Size exclusion chromatography (SEC) is a technique for separating proteins, oligonucleotides, and other complex biopolymers by size using aqueous eluents. In particular, it is an essential tool for quantification of aggregates present in protein biotherapeutics. Manufacture of a biopharmaceutical such as a monoclonal antibody is a complex process and aggregation of the protein is an issue that can arise during cell culture, isolation, purification, and formulation. The presence of dimers and higher aggregates can affect both efficacy and safety of the final product; quantification of aggregate content must be carried out during process development to establish the product’s critical quality attributes (CQA) as well as during final product characterization to ensure the extent of aggregation is minimized and controlled at safe levels.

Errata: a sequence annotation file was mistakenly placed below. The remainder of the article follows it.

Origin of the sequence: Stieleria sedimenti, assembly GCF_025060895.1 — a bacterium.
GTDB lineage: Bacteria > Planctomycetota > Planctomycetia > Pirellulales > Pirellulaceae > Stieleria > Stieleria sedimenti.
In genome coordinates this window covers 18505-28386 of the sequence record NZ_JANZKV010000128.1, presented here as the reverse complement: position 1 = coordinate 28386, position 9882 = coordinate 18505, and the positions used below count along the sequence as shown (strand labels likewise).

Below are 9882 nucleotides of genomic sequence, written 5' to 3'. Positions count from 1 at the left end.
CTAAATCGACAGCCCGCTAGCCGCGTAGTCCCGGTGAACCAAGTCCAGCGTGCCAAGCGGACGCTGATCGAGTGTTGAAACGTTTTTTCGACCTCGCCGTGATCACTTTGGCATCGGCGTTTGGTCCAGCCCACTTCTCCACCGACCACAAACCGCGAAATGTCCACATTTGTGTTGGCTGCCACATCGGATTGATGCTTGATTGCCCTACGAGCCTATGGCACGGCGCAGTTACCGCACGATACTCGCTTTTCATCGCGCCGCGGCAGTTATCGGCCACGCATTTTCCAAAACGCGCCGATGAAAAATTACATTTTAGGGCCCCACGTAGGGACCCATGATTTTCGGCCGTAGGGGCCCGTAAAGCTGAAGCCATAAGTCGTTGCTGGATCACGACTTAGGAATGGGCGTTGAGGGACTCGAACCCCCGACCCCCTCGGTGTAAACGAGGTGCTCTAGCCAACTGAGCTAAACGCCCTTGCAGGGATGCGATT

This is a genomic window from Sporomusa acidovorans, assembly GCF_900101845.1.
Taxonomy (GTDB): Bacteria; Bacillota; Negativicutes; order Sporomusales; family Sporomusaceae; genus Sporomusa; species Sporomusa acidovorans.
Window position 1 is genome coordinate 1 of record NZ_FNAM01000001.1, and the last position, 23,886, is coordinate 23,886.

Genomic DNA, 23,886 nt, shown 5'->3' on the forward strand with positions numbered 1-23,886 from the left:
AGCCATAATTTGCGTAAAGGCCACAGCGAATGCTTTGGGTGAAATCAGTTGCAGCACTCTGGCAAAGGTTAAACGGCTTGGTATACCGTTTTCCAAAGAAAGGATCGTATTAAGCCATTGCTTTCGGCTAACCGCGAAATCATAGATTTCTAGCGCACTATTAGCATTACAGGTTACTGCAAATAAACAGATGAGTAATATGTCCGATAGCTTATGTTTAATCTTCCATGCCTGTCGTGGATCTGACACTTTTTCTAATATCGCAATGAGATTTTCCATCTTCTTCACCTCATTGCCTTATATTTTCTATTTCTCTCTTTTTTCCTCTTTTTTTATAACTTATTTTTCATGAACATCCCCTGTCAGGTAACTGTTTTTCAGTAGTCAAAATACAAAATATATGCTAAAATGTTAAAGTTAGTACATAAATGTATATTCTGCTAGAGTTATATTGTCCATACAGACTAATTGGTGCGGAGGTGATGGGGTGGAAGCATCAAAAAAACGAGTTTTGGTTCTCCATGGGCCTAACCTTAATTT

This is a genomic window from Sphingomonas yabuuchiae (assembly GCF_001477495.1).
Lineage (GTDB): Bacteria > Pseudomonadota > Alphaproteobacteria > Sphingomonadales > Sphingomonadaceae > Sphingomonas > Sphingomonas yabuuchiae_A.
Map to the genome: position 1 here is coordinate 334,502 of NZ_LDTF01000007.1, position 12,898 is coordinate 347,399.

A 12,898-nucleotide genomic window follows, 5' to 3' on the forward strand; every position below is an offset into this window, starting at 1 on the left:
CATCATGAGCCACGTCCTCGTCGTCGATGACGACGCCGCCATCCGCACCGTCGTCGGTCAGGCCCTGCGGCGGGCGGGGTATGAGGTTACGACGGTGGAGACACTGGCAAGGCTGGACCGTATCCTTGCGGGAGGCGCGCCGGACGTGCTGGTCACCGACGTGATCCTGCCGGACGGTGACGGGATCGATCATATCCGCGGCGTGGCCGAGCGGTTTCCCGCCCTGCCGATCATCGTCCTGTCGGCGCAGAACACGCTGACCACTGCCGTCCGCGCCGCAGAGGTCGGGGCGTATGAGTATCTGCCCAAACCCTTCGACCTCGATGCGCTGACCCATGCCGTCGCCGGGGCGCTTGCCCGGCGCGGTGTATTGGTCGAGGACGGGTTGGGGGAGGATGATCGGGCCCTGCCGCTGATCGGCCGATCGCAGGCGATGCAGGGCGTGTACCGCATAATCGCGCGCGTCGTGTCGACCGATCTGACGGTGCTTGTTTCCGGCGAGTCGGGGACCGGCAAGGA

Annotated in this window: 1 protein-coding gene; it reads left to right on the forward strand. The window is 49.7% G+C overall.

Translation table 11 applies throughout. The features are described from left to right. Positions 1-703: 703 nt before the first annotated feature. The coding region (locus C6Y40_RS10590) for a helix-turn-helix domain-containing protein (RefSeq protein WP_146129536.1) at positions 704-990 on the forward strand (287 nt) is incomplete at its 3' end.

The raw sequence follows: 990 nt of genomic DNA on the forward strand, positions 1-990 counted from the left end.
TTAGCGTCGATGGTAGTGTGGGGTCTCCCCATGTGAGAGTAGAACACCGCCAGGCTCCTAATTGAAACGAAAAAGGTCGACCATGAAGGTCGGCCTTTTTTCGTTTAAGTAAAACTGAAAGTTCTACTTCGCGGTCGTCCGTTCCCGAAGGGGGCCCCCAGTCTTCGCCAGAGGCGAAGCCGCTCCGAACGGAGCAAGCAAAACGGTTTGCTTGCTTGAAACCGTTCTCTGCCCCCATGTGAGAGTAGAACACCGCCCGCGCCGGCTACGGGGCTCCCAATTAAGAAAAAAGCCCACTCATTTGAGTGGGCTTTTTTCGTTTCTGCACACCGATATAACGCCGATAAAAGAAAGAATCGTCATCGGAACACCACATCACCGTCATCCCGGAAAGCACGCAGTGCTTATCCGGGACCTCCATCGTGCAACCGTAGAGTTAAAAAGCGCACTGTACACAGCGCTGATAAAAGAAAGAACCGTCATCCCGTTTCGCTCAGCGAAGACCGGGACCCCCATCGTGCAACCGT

The size, type, and content of aggregates present in protein biopharmaceuticals can affect both efficacy and formulation – or worse, induce an immunogenic response. Aggregate formation occurs through a variety of mechanisms, including disulfide bond formation and noncovalent interactions.
Because the size of protein aggregates, including dimers, is sufficiently different from the protein monomer, you can separate the various forms using SEC. In fact, SEC with UV or light scattering is a standard technique for quantifying protein aggregation.